Governor Jay Inslee issued new parameters surrounding staffed water recreation facilities opening earlier than Phase 3, but that does not appear to have changed anything for the Quincy Aquatic Center to open this summer.

The new requirements issued on June 9 would allow public and private recreation and lap pools to reopen sooner than Phase 3. The requirements do not apply to pools that have “waterpark-like features such as water slides or waterparks, lazy rivers, surf pools, wave pools or splash pads.” according to the press release.

Authorized operations would include appointment-only lap swimming, one-on-one lessons, and small group classes of five people or less. The facility must limit capacity to 25 percent of the normal building occupancy or less.

Prior to reopening, all water recreation facilities are required to develop for each location a comprehensive COVID-19 exposure control, mitigation and recovery plan.

Even with the new guidelines from Inslee, there has been no change in plans to open the aquatic center this summer, said Russ Harrington, Quincy Recreation Director. He addressed that the issue was not in the water but rather everything outside of it.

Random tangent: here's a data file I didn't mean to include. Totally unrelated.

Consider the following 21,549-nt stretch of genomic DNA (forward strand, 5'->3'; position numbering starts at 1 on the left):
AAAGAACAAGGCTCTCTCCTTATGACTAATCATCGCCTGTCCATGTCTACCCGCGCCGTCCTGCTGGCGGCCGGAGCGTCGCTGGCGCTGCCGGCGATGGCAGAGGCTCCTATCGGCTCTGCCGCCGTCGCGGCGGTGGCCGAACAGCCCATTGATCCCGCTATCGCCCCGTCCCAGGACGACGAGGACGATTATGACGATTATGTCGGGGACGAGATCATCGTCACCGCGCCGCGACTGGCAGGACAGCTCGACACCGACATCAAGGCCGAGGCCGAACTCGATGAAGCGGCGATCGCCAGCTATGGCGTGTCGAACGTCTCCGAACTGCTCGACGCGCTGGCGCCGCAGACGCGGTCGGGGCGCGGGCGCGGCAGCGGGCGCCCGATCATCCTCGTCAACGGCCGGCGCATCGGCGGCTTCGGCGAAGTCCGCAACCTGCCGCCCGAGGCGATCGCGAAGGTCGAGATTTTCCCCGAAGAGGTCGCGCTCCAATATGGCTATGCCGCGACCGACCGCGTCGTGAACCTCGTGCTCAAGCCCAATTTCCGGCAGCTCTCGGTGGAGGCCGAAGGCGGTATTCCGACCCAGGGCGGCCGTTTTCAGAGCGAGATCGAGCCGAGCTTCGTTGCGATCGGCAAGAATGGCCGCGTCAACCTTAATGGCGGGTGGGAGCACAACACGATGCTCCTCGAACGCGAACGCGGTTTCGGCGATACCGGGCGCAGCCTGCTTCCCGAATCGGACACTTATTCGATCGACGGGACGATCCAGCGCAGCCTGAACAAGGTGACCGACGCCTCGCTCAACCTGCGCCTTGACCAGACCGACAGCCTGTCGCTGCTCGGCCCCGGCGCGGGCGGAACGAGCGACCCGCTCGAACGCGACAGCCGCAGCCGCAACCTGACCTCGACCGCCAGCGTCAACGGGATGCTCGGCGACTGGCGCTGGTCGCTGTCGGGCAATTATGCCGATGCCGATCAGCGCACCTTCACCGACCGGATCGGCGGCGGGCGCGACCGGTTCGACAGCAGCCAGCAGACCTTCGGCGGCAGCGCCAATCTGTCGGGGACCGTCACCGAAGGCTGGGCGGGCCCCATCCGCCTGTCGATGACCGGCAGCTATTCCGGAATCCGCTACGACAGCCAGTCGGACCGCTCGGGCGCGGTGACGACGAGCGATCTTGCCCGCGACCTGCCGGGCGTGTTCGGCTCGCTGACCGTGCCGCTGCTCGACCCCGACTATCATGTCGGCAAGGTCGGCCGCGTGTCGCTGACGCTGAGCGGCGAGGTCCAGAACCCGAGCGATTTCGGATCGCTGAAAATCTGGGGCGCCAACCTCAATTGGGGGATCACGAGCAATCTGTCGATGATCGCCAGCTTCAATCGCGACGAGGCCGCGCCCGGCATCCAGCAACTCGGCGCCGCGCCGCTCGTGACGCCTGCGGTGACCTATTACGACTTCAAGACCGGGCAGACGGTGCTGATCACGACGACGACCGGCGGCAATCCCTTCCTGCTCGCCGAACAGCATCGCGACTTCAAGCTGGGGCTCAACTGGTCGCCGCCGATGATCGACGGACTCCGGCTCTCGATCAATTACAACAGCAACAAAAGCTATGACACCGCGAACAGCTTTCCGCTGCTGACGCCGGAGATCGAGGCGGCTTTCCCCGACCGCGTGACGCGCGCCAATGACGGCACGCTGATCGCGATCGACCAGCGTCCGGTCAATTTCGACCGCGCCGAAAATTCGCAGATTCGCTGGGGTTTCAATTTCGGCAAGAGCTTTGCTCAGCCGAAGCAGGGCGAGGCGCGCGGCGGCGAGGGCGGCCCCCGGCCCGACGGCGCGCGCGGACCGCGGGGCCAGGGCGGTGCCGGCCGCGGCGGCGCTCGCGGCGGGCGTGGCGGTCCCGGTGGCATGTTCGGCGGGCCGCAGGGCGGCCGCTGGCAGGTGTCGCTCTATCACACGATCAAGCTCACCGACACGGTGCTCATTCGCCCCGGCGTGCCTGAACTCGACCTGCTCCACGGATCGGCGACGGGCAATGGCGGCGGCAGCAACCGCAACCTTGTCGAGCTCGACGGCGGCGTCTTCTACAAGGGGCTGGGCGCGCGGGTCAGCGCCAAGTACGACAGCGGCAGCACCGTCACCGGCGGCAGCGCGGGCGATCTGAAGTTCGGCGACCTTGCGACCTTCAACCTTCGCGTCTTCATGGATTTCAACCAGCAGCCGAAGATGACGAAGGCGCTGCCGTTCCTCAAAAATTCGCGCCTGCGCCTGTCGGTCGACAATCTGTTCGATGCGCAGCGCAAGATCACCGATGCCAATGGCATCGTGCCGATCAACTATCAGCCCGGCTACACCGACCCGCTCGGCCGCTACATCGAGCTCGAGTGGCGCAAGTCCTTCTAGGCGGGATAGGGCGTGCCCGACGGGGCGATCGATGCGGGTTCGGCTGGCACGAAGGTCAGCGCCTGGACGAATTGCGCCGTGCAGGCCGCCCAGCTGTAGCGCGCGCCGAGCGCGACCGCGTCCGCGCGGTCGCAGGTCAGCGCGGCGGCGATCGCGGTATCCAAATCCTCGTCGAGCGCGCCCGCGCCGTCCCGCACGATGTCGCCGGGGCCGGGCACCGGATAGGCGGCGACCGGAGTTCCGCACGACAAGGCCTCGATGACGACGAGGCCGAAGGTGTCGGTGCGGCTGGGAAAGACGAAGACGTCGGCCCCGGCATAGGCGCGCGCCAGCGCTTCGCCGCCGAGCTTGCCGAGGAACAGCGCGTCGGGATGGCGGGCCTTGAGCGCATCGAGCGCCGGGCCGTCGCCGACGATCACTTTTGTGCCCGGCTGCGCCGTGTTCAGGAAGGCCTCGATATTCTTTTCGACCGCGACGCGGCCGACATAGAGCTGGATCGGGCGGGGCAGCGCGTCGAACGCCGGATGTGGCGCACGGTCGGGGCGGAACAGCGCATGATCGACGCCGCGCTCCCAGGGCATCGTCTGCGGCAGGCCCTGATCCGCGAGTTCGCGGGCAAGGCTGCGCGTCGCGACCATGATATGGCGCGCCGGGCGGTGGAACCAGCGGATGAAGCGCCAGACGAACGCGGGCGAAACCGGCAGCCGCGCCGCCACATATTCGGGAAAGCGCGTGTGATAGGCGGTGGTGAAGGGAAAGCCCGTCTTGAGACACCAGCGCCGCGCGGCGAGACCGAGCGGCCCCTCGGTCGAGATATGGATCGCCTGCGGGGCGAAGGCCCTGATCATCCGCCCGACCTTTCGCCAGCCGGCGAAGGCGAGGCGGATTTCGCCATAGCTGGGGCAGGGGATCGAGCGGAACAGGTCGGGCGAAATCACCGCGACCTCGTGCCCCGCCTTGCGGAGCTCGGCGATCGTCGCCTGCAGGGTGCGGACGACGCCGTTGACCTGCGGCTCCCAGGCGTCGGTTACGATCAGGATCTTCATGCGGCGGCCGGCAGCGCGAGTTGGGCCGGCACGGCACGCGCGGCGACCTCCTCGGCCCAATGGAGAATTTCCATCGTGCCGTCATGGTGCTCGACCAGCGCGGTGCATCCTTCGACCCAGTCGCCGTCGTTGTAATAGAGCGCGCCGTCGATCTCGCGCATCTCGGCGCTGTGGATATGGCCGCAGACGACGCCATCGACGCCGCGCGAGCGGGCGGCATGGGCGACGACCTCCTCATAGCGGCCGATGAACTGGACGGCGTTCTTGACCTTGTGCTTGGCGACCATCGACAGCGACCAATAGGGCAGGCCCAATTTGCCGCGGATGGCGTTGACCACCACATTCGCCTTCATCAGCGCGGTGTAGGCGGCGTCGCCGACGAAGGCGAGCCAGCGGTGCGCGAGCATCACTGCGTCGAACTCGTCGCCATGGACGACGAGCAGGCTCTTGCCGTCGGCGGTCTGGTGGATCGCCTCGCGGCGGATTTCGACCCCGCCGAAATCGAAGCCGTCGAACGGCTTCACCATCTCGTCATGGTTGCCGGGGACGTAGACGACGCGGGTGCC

The biggest issue is training for the lifeguards, Harrington said. Lifeguards need yearly training to refresh their skills and there has been no clear guidance issued in allowing lifeguards to break social distancing guidelines in order to do parts of their training that must be done closer than six feet from others, such as water rescue and CPR training.

Harrington also says that this late in the season makes it nearly impossible to open the pool before the season closes because there has been no preparation of the pool or training started for the lifeguards, which would take weeks to complete before the pool could open. The normal preparations for the pool opening happen from March to May for the regular June to August season.

“It wasn’t a snap decision,” Harrington said. There was lots of research and contact with other pools in the state and programs to try to figure out how the lifeguards could be trained and the pool could be opened. The uncertainty and non-clarity of advice for how to proceed did not allow for Quincy to come up with a secure plan to move forward. “It would take a pretty big miracle for anything to happen this summer,” he added.

Harrington encourages citizens to reach out if they have any questions regarding the Aquatic Center’s closure and said he would be happy to explain all of the research and reasoning that went into the decision to close the pool.

Currently, they are focusing on planning how to open the pool for next year since things most likely will not return to the way they were prior to COVID-19.

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